the opera Café at the municipal

Anna Boghiguian, A Myth, 1994
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By WALNICE NOGUEIRA GALVÃO*

The libretto by Mário de Andrade set to music by Felipe Senna in a score conducted by Sérgio de Carvalho

The lack of publicity and the lightning speed of the five-day season made an event of the greatest brilliance almost clandestine: the staging of the opera Café at Theatro Municipal de São Paulo, part of the 1922 Modern Art Week Centenary celebrations. With a libretto by Mário de Andrade, no one has dared to do the feat since 1996, when the Santos Symphony Orchestra took it to the stage, with music by Köllreuter and direction by Fernando Peixoto.

The current event, sponsored by the Municipality of São Paulo's Secretary of Culture, brings together the Municipal Symphony Orchestra, the São Paulo Choir and the City Ballet, bringing together circus performers and popular singers, as well as contributions from the MST.

They offer us a new opera, authored by the well-known composer Felipe Senna, with Brechtian adaptation and scenic direction by Sérgio de Carvalho, from Companhia do Latão and with long experience on our stages. The music is transported to us: modern, contemporary and dissonant, passing by melodious facilities, consistent with the subject.

A grandiose show, handling large choral masses, in keeping with Mário de Andrade's desire: expressing the community and not highlighting isolated people, as is common in opera. By the way, not only in her, but also in dramaturgy in general, in cinema, in novels. The author wanted his opera to give voice to the dispossessed workers as a whole, and not to any individuals among them. The choral masses are echoed by the ballet dancers, on stage the whole time, participating in the action and giving the stage the synergy of great animation.

The focus of the narrative is the misery and hunger triggered by the coffee crisis following the stock market crash in 1929, the cause of the Great Depression. Coffee ran aground and massive unemployment hit farmers and dockers across the country, but especially in São Paulo, the homeland of coffee growing. It is in this framework that the opera takes place.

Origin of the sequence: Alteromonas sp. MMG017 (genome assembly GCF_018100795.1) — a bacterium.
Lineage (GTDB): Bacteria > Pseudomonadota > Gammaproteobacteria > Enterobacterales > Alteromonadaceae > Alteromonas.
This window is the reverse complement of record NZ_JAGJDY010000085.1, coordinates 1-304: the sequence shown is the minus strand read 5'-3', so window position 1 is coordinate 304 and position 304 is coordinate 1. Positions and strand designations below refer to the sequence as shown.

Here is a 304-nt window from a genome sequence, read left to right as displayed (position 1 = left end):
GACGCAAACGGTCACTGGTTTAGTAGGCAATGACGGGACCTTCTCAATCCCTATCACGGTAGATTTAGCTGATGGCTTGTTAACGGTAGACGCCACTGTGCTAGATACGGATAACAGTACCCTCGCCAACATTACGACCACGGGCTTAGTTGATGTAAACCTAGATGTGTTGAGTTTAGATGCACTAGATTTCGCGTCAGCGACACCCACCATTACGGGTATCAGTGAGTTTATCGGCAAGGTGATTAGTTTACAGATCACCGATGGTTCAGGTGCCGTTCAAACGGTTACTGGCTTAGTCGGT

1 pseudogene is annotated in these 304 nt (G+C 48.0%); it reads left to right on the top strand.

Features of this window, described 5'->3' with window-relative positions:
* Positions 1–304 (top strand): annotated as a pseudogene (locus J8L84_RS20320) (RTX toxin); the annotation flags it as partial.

The narrative unfolds from the pier of the port of Santos, where coffee stopped shipping to rich countries, accumulating on the docks. Then there is the unemployed labor force on the coffee plantations in the interior, forced into an aimless exodus. A silly scene takes place in the Chamber of Deputies, making it clear that the big shots are there just to amuse themselves with what power gives them, without the slightest willingness to look out for the interests of the people. This, in a farce tone.

Advancing, the peasants expose their demands, until the apotheosis, which shows them in full revolt. Then comes its representative, duly updated for the time of the pandemic: a motoboy delivering an app, played by a black actor. That's right, he is a hero of our times (not forgetting health workers). The narrative also includes a small interpolation at the end, when the MST group, peasants of today like those of yesterday, occupies the stage.

Mário de Andrade did not just write the libretto. He also left a meticulous script full of indications, which even has the color of the costumes and movements on stage. Published for the first time in complete poems, the libretto came to constitute, such as the number of editions and variants, a delicate ecdotic problem. It was necessary to wait until 2004 for Flavia Camargo Toni, a musicologist at USP's Institute of Brazilian Studies (IEB), to receive an established and reliable text until XNUMX. Her thesis was entitled Café, an opera by Mário de Andrade: Study and annotated edition.

Mário de Andrade was a masterful musicologist and piano teacher at the Dramatic and Musical Conservatory, a sector in which his performance is less known than in literature. The IEB preserves its collection, which has been the subject of studies. Recently, the same researcher, with partnerships, provided the invaluable service of rescuing the music of the modernist nights at the Theatro Municipal in 1922. In new recordings, it yielded four CDs with Selo Sesc and a catalog with conferences from then and studies from now. The title is: Toda Semana: Music and Literature at the Modern Art Week. It is a historic opportunity, which has waited a century to come to light.

*Walnice Nogueira Galvão is Professor Emeritus at FFLCH at USP. She is the author, among other books, of Reading and rereading (Senac\Gold over Blue).

 

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